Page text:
On Christmas Eve 1968, the world watched on television as the crew of Apollo 8 — Frank Borman, Jim Lovell and William Anders — read from the Book of Genesis while beaming images of Earth rising from behind the lunar surface.
It was the second spaceflight mission to include a crew, and it was the first mission to orbit the moon.
During a highly turbulent and violent year, the “Earthrise” images, as they came to be known, imparted hope to an unsettled nation and instantly became part of American iconography.
Time magazine, in January 1969 named the Apollo 8 astronauts “Men of the Year”: “In the closing days of 1968, all mankind could exult in the vision of a new universe. For all its upheavals and frustrations, the year would be celebrated as the year in which men saw at firsthand their little earth entire, a remote, blue-brown sphere hovering like a migrant bird in the hostile night of space.”
Lunar module pilot William Anders, speaking with the Johnson Space Center Oral History Project in 1997, recalled the highlight of the mission: “Here was this orb, looking like a Christmas tree ornament, very fragile, not an infinite expanse of granite, and seemingly of a physical insignificance. And yet it was our home.”
Hope defined all of the Apollo missions. In 1961, President John F. Kennedy famously addressed Congress, challenging the U.S. to land astronauts on the moon and return them home safely. In 1969, Apollo 11 would do just that.
Astronauts Neil Armstrong and Buzz Aldrin became the first humans to walk on the lunar surface with Armstrong saying, “That’s one small step for man; one giant leap for mankind.” The astronauts conducted scientific research and collected samples, including fragments of moon rocks to bring back to Earth.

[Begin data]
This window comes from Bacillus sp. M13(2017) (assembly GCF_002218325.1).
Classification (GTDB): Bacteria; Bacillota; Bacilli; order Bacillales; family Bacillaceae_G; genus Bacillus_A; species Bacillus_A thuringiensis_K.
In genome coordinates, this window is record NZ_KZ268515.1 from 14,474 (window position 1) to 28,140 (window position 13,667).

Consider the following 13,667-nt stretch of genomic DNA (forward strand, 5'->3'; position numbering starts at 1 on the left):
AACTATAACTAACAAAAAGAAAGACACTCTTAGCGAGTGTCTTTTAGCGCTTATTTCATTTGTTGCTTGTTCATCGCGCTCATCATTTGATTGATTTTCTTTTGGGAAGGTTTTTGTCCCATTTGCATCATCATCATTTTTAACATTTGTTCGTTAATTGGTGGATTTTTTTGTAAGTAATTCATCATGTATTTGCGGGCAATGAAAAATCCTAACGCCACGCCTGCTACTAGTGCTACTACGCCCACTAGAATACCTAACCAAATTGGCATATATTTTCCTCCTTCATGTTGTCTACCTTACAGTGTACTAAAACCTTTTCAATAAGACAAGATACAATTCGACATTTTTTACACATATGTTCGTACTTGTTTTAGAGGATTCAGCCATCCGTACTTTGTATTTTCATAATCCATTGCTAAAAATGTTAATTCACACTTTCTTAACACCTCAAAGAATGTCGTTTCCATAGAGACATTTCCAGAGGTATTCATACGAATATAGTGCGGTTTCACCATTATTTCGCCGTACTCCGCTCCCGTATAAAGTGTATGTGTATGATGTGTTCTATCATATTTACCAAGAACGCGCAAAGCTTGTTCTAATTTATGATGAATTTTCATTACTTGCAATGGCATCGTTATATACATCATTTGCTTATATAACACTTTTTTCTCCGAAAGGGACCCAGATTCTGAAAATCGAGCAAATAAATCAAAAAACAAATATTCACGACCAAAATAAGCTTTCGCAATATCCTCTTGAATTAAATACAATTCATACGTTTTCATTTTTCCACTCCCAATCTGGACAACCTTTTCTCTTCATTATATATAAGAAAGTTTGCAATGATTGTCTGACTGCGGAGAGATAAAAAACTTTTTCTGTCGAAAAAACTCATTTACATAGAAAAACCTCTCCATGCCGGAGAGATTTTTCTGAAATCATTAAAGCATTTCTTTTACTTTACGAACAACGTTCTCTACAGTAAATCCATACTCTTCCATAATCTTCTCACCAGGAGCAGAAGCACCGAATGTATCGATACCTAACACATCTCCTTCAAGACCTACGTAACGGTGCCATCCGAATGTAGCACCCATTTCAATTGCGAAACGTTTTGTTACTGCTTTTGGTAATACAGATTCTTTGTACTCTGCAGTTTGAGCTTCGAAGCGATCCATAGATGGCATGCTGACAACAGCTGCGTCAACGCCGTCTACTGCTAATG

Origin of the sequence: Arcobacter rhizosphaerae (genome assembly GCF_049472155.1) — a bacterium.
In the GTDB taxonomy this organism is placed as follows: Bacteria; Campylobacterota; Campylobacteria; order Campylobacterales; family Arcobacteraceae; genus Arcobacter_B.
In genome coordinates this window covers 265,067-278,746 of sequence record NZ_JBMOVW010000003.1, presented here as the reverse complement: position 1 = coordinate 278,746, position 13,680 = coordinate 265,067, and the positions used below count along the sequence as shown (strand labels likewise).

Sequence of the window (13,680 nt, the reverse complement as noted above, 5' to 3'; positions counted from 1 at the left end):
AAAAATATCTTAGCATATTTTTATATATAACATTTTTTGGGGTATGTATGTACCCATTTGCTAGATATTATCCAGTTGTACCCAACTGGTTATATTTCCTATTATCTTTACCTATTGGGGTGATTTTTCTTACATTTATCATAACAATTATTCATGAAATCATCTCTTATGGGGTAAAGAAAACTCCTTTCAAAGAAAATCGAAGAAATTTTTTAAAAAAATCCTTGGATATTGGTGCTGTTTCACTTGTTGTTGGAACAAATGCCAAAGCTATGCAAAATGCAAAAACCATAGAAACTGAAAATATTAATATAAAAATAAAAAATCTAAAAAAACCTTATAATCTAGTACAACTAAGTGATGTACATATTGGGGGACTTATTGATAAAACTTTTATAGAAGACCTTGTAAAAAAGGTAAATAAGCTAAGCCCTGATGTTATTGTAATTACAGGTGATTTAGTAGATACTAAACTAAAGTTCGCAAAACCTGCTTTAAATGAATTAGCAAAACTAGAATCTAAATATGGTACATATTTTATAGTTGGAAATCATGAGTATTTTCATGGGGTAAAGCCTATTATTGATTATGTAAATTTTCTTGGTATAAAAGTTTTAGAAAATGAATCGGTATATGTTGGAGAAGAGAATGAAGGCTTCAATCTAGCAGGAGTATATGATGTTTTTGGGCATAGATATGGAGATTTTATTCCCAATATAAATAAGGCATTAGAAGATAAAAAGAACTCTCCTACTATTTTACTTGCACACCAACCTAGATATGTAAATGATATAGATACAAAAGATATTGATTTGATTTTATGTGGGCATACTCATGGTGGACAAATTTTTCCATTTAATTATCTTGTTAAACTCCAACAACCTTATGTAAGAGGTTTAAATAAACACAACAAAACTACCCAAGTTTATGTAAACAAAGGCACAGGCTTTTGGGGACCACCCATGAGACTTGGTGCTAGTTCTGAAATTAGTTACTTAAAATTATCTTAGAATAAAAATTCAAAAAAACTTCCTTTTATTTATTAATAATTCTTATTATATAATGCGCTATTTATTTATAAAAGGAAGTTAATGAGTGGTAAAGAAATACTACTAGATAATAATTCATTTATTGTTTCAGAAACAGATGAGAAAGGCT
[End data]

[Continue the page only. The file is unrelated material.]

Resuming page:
Minnesota received a lunar sample, along with every state, U.S. territory and foreign nation, as a goodwill gesture following the return of the Apollo 11 crew. Minnesota also received similar “goodwill moon rocks” from Apollo 17, which made the final lunar landing in December 1972.
While the Apollo 17 lunar samples made it to the Minnesota Historical Society, the Apollo 11 samples went missing for years, tucked away in a storage area of the Veterans Service Building in St. Paul until they were uncovered in 2010. On Nov. 28, 2012, the Minnesota National Guard transferred the Apollo 11 lunar samples to the society.
Minnesota boasts numerous notable astronauts:
- Dale Gardner from Fairmont flew two missions aboard Challenger in 1983 and Discovery in 1984.
- Robert D. Cabana from Minneapolis is a veteran of four space shuttle flights, two on Discovery in 1990 and 1992, one on Columbia in 1994 and the last on Endeavour in 1998, which met up with the International Space Station.
- Duane G. Carey, born in St. Paul, piloted the shuttle Columbia in 2002 on a mission to upgrade the Hubble Space Telescope.
- Karen L. Nyberg from Vining flew to the International Space Station on Discovery in 2008, and in 2013 she joined the Russian Soyuz mission to the International Space Station.
- Heidemarie M. Stefanyshyn-Piper from St. Paul flew on two shuttle missions aboard Atlantis in 2006 and Endeavour in 2008.
- George “Pinky” Nelson considers himself a Minnesotan even though he was born in Iowa. Nelson graduated from Willmar Senior High School in 1968, the year Apollo 8 first orbited the moon. He’s a veteran of three space flights: Challenger in 1984, Columbia in 1986 and Discovery in 1988. The Minnesota Historical Society holds in its collection Nelson’s spacesuit jacket from his Discovery mission.
- Robert “Bob” Gilruth was born in Nashwauk, grew up in Duluth and graduated from the University of Minnesota. He worked on hypersonic vehicles even before NASA was created in 1958, and by 1968 he was the director of the Manned Spacecraft Center (later renamed the Johnson Space Center) which oversaw the Mercury, Gemini and Apollo programs.